But in which direction?
The NZD/JPY may not be the most talked-about currency pair, but following an unexpected fall in dairy prices at the Fonterra GlobalDairyTrade auction yesterday, the kiwi’s recent good run of form may have ended. Dairy prices at the auction dropped 3.1% and ended a run of four consecutive increases, while the price of powdered whole milk, New Zealand's major export, dropped 4.6%. However, it is not all doom and gloom for New Zealand. The fall in dairy prices could just be a hiccup, while interest rates in New Zealand are among the highest in developed economies due in part to the housing market boom in Auckland. Indeed, if risk sentiment improves then the NZD could start to outperform, especially against currencies where the central bank is dovish, such as the yen and euro. So at this stage it is not very clear which direction the NZD/JPY is headed, but depending on the direction of its next move, we could see some significant follow-through in that direction.
As a result of the drop in the GDT index, the kiwi has weakened across the board, with the NZD/USD dropping below the key 0.6800 technical level and AUD/NZD forming a large bullish engulfing candle on its daily chart, though the latter is held back by an underperforming AUD and also the 200-day moving average which is offering some resistance. The NZD/JPY is probably one of the more interesting kiwi crosses to watch for the USD/JPY has retreated back to the pivotal 120.00 handle where it may find some resistance in the near term.
The yen weakened overnight following the release of some disappointing trade figures from Japan which showed the slowest pace of growth for exports in more than a year in September, as a drop in shipments to Asia, most notably China, offset gains in sales to Europe and the US. Imports meanwhile dropped 11%. Going forward, if the weakness persists for Japanese data then this would raise the pressure on the Bank of Japan to increase its stimulus measures, particularly if we see negative growth for the third quarter which would put the economy in a technical recession. This could weigh heavily on the yen and lift the Nikkei index.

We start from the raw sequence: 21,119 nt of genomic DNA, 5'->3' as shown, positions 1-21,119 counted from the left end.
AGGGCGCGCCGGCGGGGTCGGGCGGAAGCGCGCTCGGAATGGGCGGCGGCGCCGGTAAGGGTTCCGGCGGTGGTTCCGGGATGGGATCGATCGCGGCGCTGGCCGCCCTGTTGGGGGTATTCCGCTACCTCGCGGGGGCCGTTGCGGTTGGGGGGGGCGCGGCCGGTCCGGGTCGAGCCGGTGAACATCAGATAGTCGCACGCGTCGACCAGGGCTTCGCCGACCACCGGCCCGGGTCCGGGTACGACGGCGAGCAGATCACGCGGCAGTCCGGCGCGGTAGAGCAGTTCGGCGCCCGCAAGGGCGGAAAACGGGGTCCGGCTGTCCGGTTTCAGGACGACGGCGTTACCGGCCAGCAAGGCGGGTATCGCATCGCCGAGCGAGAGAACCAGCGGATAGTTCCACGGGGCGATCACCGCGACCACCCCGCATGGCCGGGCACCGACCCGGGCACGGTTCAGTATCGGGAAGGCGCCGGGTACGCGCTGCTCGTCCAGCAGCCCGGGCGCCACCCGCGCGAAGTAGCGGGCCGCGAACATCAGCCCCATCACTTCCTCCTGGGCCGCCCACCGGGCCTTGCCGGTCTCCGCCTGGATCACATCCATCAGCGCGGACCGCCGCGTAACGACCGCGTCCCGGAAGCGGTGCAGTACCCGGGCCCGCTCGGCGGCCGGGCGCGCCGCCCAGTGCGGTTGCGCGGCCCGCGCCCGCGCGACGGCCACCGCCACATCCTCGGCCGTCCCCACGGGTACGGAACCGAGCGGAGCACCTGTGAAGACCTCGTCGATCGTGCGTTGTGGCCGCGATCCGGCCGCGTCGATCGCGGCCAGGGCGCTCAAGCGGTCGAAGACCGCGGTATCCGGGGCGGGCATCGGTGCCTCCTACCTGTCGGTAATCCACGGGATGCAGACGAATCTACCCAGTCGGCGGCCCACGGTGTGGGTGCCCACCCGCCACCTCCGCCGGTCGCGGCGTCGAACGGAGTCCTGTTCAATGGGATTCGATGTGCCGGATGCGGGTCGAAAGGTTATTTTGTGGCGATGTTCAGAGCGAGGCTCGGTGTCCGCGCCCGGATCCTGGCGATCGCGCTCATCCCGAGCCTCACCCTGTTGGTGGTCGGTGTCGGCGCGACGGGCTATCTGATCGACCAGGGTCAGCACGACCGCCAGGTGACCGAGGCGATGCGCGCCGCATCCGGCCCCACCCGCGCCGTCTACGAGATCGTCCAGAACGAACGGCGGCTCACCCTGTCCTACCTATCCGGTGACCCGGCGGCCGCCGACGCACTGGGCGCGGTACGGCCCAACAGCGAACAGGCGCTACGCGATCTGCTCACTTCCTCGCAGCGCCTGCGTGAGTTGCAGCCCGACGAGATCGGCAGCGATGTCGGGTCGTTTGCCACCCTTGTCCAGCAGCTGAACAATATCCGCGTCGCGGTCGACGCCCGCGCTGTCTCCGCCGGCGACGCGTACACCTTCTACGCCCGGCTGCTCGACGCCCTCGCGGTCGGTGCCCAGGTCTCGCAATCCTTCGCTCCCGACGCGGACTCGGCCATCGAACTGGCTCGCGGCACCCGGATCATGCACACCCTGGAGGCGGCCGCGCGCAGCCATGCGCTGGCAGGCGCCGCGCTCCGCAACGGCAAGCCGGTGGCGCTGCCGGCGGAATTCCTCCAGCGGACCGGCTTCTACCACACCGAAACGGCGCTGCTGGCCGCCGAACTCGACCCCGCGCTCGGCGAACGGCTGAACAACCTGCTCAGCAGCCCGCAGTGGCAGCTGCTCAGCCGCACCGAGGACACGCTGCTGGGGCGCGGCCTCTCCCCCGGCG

Nevertheless, the yen could come back in the short term, especially as it is starting to look a little bit overbought against the USD. Indeed, given the technical importance of the 120 handle, we wouldn’t be surprised if the USD/JPY turns back lower from around here, which could help to accelerate the NZD/JPY’s potential drop.
On the other hand, if the USD/JPY continues to push higher now and the NZD also stabilises then the NZD/JPY could potentially move sharply higher as the sellers abandon their positions. So, there could be decent trading opportunities on either side for the NZD/JPY, depending on the direction of the break.
Yesterday, the NZD/JPY formed a bearish-engulfing-like candle on its daily chart which has seen the cross move back below the technically-important level of 81.00 (previous support-turned-resistance and 100-day moving average). So, for as long as price now remains below here then the path of least resistance would be to the downside. But a close back above this level and a potential break above the high of yesterday’s candle, around 81.90, would invalidate this short-term bearish outlook, possibly leading to some sharp gains.
Thus, conservative bullish traders may wish to wait until the NZD/JPY clears 81.90 before showing their presence, while the bears will be happy for as long as 81.00 caps the upside.
On the downside, the next potential support is the psychologically-important 80.00 handle, followed by the previous resistance at 78.85 and then the 50-day SMA around 78.15. On the upside, the next major resistance is at 83.30/40, an area which was formerly support and resistance and corresponds with the 50% retracement level of the downswing from the significant high of around 94.00, hit in December of last year, to August’s low of 72.70.